I took a class on the meaning of music and this was one of the things we discussed. On the whole, we were exploring the idea of whether music had any inherent meaning or if the commonly accepted meanings were socially constructed. It seemed in the end that this is really an opinion since many people over the years have argued both ways. I personally came to believe that music does not have inherent meaning, except for a few possible exceptions. One exception being how we refer to pitch, being high vs low. Strong, low frequencies tend to resonate through the body and can be felt through the ground, given enough amplitude. Higher pitch frequencies are more so heard than felt. So since we have ears on our head, the highest part of the body, and can feel low frequencies below that, it's easy to suggest that our convention of referring to them as low and high are related to where they stimulate us vertically. However, we could still argue that this is a social construct since the sound isn't actually propagating any differently based on how high we're able to feel it; it's really just how those sound waves are capable of interacting with our body, where high frequencies are not as able to penetrate as the low ones and are more likely to bounce off instead of vibrating our chests.
So the issue at hand when we discuss the meaning of music is that we are not able to use music to explicitly refer to an object (without the use of lyrics). For instance, we're not able to say musically, "this is a tree", or even just "tree". Music is arguably the most abstract of the arts for this reason.
Beyond that, when we approach things more abstractly, we are typically referring to these different keys as having some sort of emotional meaning and emotions are subjective. Everyone experiences happy and sad and mad and lonely differently. It is commonly accepted that Major is happy and Minor is sad but it's also easy enough to find examples of Major keys used for sad songs and Minor for happy ones. Major/Minor only gets more complicated when you add 7ths, where a Minor 7 tends to feel less sad to the average person and a Major 7 tends to feel less happy. I think that the abstract nature of music is one of the reasons that it can be so useful for expressing emotion; it allows the listener to interpret the emotional content from their own perspective without having to look past the explicit statements. However, this is also why it is entirely subjective, making it quite difficult to nail down a particular key or tonality as having a defined meaning.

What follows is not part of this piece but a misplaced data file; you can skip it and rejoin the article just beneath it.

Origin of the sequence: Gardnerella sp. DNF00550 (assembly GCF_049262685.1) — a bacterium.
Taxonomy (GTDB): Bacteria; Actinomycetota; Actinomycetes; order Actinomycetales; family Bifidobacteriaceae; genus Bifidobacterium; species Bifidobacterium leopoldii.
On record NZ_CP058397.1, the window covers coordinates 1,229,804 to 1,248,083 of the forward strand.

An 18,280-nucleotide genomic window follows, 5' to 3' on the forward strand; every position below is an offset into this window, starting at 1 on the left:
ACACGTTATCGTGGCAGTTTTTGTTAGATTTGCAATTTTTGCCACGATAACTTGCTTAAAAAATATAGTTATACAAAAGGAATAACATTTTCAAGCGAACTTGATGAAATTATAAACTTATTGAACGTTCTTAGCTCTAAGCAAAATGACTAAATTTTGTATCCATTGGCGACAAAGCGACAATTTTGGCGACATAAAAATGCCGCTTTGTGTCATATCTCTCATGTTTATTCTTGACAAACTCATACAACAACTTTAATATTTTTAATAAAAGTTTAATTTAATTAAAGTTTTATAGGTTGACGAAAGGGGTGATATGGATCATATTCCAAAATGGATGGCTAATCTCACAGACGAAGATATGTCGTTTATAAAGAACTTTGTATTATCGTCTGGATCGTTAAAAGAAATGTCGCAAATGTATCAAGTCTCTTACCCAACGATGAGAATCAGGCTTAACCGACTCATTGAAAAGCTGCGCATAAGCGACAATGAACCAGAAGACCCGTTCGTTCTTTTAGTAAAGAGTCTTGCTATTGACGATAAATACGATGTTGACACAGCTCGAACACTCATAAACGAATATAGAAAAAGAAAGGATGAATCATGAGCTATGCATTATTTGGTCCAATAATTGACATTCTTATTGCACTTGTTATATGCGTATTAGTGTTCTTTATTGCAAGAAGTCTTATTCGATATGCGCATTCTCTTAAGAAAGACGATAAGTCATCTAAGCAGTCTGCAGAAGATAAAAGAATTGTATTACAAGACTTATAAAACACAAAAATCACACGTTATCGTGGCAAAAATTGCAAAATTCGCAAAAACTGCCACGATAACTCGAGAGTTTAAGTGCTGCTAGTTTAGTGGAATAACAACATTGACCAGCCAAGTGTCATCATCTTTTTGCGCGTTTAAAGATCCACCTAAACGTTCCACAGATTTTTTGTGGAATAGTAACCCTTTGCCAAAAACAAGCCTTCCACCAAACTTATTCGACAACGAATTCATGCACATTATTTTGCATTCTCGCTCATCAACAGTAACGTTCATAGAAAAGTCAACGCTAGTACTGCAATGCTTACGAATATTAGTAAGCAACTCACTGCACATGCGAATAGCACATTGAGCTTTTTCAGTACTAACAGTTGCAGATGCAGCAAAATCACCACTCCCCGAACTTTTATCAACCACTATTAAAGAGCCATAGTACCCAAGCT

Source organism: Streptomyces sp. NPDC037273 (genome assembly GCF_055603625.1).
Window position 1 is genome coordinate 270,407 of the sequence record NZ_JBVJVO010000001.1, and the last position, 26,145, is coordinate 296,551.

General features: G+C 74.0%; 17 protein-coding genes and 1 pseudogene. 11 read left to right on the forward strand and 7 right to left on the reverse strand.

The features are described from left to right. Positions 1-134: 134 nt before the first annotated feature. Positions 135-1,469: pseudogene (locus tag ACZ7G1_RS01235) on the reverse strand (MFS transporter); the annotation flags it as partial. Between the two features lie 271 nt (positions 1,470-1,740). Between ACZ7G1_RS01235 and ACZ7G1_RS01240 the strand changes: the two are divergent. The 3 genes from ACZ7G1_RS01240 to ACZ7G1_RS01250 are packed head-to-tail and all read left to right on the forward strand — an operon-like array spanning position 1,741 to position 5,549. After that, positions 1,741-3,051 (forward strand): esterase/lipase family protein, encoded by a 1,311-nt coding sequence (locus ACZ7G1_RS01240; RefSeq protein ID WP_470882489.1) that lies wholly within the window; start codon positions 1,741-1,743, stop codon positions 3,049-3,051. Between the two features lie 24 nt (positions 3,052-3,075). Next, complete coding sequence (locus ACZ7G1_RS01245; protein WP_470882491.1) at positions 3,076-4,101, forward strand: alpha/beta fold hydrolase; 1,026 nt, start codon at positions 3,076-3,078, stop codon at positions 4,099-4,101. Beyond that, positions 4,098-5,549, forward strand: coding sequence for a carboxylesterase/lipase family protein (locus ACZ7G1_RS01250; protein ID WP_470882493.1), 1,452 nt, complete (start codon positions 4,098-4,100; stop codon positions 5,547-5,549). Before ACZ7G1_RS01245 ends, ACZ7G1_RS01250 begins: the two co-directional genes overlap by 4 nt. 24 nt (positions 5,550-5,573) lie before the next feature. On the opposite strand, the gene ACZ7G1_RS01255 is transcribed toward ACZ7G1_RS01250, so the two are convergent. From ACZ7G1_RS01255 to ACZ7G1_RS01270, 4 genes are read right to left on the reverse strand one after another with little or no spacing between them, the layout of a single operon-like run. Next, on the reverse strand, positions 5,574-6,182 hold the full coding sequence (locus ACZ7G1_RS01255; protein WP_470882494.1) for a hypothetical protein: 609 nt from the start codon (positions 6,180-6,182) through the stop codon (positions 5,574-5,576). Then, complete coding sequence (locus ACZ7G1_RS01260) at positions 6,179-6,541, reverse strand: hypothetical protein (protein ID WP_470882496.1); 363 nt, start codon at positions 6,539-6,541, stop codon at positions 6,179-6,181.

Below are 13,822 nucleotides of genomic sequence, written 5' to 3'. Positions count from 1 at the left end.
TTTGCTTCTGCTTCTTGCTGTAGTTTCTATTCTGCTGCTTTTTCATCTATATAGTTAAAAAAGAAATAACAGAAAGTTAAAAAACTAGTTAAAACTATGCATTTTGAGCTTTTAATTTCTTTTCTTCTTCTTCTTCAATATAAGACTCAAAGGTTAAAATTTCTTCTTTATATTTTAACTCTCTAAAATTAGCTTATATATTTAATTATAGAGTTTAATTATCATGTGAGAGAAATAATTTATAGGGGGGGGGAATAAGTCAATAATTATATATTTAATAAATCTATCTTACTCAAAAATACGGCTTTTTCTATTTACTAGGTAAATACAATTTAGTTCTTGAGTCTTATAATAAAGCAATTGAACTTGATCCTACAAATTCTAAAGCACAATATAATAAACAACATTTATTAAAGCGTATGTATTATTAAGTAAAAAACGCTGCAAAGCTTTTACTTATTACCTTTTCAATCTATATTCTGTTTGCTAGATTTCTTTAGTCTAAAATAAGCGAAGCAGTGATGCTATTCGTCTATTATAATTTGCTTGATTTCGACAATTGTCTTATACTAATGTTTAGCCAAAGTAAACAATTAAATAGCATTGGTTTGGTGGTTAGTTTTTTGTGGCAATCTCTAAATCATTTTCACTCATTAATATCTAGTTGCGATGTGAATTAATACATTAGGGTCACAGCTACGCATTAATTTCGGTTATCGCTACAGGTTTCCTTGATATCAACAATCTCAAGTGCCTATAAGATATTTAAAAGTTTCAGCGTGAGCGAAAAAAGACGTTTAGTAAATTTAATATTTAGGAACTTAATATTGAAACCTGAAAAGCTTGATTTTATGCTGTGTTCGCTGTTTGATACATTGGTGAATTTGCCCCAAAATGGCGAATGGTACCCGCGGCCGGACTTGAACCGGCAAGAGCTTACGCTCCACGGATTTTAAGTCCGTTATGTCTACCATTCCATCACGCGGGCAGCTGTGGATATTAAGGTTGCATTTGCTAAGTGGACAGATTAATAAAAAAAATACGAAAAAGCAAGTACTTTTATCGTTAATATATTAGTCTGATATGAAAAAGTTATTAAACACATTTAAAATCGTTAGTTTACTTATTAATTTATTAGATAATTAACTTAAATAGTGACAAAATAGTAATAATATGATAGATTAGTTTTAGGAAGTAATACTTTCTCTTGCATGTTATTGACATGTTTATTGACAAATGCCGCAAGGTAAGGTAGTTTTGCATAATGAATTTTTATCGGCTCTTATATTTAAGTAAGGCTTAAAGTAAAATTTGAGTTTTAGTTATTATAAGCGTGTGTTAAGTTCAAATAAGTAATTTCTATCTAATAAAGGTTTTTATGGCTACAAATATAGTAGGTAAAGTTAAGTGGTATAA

There have been a lot of social constructs created over the years; far too many to cover in this answer (however long winded I tend to be). For instance, horns have been used to represent heroes quite often. This can be attributed to the use of a horn to signal the return of the soldiers from war, or the use of the horn to signal the army to attack. As others have mentioned, before valves, horns were designed for specific keys due to their limitations in producing some intervals from the fundamental frequency. So the more commonly used keys for heroes tend to be the keys that are best accommodated by the most common horns, which are generally the "flat keys" (those with flats in the key signature).
For a somewhat less academic approach to the subject, I recommend watching The Lion King and listening to the sound track. You'll find examples of instruments having a specific meaning, such as horns for the hero, strings for tension and sadness, as well as scales having a meaning, such as happy songs being Major and, one that I find particularly interesting, "exotic" tonalities/scales being used to represent the bad guy, like harmonic minor (I find this particularly interesting because this construct seems to be based on such scales having a foreign sound, which can be used to represent bad things, most likely due to xenophobia; it's also often used to represent the "evil seductress" but I don't think there is one in The Lion King).
So I'd say that the meanings that composers have for certain keys are based on social constructs. Some of these are based on the instruments themselves, others on cultural aspects, and some of it is just based on the idea that we are using an abstract medium to convey an abstract experience (emotion), so people tend to feel something when they write and happen to choose a given key at the time. There's a lot of content out there if you're looking to study this more academically but I can't remember any particular book or paper that I could suggest off hand, unfortunately.